The 1:00-4:00 p.m. truce was a little bit relief to the civilians in the city. The main concern of the people was to get water from distribution centers. There were long lines of people waiting to get drinking water in plastic jugs! Tanks and artillery are still operating at the edges of Gaza city! More people evacuated their places and resorted to relatives and UNRWA schools…. but yesterday's bombing has scared everyone sleeping in the schools! Today, there were trucks of urgent food stuff and other medical aids have been allowed to be entered from Rafah into Gaza. In Gaza, we are all subject to news but we cannot see TVs. We hear about it from relatives who call us by telephones from abroad. We are still without electricity and water, plus that a great number of people are without cooking gas!
Der palästinensische Fotojournalist Sameh Habeeb, der im Blog Gaza Strip, The Untold Story, schreibt, erklärt, wie er immer noch berichtet:
Dear Editors, Journalists and Friends,
Some of you do wonder how I send news in such conditions. I really suffer a lot to send you this update due to lack of power. I go around 4 kilometers a day in this cruel war where I charge my laptop battery to be able to send this work! This is very risky since shells rain down and drones hover over me! I will keep this up.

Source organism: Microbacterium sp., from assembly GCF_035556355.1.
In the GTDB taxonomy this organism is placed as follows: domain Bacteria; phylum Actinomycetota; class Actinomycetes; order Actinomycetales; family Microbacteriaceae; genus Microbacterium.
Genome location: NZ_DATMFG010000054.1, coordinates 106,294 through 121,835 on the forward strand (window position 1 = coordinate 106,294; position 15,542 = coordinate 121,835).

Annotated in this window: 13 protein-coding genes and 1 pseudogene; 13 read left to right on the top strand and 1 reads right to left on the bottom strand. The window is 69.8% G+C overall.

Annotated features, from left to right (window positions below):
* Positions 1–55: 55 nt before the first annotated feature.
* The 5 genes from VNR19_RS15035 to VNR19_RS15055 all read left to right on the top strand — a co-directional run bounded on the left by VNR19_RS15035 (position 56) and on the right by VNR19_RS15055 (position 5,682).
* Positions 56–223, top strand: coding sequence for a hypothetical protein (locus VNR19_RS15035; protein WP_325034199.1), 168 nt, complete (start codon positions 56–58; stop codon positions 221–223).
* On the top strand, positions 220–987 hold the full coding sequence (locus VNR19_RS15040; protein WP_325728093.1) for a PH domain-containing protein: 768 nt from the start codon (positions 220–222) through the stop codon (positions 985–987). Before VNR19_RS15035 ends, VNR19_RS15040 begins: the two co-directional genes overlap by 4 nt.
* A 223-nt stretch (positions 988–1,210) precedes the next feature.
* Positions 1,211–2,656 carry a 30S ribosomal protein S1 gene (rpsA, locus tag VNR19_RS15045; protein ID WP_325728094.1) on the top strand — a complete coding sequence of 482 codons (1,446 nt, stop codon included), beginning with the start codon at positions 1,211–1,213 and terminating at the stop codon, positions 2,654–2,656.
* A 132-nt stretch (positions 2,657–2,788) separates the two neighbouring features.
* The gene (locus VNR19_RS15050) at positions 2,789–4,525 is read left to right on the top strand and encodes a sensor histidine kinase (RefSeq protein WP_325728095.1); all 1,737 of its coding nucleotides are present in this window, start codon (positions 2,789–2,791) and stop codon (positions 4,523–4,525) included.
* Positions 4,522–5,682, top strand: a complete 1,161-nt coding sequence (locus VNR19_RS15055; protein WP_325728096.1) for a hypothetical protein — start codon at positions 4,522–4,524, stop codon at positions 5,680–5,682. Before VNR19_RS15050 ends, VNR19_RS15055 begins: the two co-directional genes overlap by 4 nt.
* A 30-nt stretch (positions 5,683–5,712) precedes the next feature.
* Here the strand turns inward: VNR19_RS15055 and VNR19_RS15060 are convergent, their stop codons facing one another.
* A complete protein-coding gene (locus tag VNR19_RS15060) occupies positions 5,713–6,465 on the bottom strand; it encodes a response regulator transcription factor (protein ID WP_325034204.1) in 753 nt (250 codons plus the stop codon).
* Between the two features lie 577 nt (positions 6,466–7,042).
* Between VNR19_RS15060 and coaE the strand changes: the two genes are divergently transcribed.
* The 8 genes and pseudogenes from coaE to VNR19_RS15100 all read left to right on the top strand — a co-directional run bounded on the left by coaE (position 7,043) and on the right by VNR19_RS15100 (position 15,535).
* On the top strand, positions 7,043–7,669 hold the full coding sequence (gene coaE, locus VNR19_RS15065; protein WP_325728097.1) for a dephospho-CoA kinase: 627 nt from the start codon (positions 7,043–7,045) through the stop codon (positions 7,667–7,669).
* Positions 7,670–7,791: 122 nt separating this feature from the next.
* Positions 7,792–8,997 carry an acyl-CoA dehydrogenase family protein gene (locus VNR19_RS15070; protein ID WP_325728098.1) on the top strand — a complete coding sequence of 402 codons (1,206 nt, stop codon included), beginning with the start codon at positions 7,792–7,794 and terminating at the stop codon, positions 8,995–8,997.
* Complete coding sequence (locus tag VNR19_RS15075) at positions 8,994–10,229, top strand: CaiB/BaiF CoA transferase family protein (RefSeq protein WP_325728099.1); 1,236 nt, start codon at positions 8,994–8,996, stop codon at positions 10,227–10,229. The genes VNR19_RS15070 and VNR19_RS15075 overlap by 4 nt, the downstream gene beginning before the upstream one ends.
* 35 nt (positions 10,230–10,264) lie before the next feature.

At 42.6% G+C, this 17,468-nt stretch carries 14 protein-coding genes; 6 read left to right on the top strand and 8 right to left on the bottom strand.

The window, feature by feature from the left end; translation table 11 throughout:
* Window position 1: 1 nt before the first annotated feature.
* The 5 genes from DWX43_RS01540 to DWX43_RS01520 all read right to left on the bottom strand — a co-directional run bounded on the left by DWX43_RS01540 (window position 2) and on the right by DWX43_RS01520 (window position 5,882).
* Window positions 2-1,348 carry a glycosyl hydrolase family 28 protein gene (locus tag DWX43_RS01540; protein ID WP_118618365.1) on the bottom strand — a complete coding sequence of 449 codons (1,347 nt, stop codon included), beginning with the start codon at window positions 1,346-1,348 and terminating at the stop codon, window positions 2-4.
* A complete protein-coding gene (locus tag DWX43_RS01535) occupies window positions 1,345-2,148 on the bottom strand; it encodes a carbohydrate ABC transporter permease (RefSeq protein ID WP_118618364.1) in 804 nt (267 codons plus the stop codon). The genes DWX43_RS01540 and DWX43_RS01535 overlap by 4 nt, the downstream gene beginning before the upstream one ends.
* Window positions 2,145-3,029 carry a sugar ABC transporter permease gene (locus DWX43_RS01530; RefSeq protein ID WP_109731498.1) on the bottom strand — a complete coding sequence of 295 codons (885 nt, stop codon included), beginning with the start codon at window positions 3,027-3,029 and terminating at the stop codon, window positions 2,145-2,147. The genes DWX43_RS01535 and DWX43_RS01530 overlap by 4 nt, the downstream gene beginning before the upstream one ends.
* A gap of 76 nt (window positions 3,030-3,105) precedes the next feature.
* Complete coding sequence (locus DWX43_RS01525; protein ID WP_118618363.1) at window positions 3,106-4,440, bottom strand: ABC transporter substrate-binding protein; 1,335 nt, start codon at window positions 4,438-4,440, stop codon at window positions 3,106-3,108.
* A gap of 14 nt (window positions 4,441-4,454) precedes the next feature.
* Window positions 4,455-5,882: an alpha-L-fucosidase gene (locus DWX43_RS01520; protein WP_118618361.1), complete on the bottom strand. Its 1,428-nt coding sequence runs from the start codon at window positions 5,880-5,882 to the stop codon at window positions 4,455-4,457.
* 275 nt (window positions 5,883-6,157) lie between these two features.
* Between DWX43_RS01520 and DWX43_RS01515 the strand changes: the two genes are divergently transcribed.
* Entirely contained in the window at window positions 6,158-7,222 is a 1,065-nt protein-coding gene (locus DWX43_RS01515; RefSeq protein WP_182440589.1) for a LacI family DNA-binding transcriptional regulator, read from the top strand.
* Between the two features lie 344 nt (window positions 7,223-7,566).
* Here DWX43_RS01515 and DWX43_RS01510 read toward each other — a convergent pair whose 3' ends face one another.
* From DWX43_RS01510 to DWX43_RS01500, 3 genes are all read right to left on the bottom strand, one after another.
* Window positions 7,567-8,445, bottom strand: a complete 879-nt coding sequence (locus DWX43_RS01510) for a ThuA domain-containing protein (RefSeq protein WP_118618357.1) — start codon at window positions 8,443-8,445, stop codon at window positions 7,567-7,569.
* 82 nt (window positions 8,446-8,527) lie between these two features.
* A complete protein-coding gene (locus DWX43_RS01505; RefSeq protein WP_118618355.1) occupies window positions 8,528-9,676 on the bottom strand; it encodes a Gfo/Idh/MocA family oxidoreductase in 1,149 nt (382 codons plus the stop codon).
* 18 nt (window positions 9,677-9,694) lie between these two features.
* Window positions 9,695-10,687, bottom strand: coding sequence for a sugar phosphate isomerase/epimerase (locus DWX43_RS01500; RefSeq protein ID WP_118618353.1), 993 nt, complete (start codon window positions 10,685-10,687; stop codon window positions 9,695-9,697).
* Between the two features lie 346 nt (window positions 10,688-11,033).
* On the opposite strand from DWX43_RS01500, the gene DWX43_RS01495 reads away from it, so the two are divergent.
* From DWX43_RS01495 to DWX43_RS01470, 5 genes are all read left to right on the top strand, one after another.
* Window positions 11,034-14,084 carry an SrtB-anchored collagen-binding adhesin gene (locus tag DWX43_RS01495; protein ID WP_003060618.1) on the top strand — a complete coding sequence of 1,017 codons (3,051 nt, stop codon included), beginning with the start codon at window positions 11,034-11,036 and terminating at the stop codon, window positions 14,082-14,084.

Einige von Euch wundern sich, wie ich unter solchen Bedingungen Fotos schicken kann. Wegen des Stromausfalls leide ich wirklich sehr, um euch dieses Update zu schicken. Ich gehe rund vier Kilometer am Tag in diesem grausamen Krieg, um meinen Laptop-Akku zu laden um euch diese Arbeit zu schicken! Das ist sehr riskant, denn Grananten regnen herunter und Flugzeuge (Dronen) schweben über mir. Ich werde weitermachen.
Laila El-Haddad, deren Eltern in Gaza leben, schreibt in ihrem Blog Raising Yousuf and Noor, und sie beschreibt ein Gespräch mit ihrem Vater, welches sie live im kanadischen Rundfunk führte:
I asked if he had gone out at all – he said my mother has not left the house in days, but that they needed some tomatoes to cook supper with. “The stores are empty-there is very little on the shelves; and the Shanti bakery had something like 300 people waiting in line.” Surprisingly, he said people are trying to go on with their lives. It is the mundane and ordinary that often save your sanity, help you live through the terror. It is no small thing to endure: knowing that both in deliberateness and scope, it is an unprecedented modern-day assault against an occupied, stateless people – most of them refugees.
Safa Joudeh schreibt in Lamentations-Gaza darüber, wie man die gewöhnlichsten Momente macht: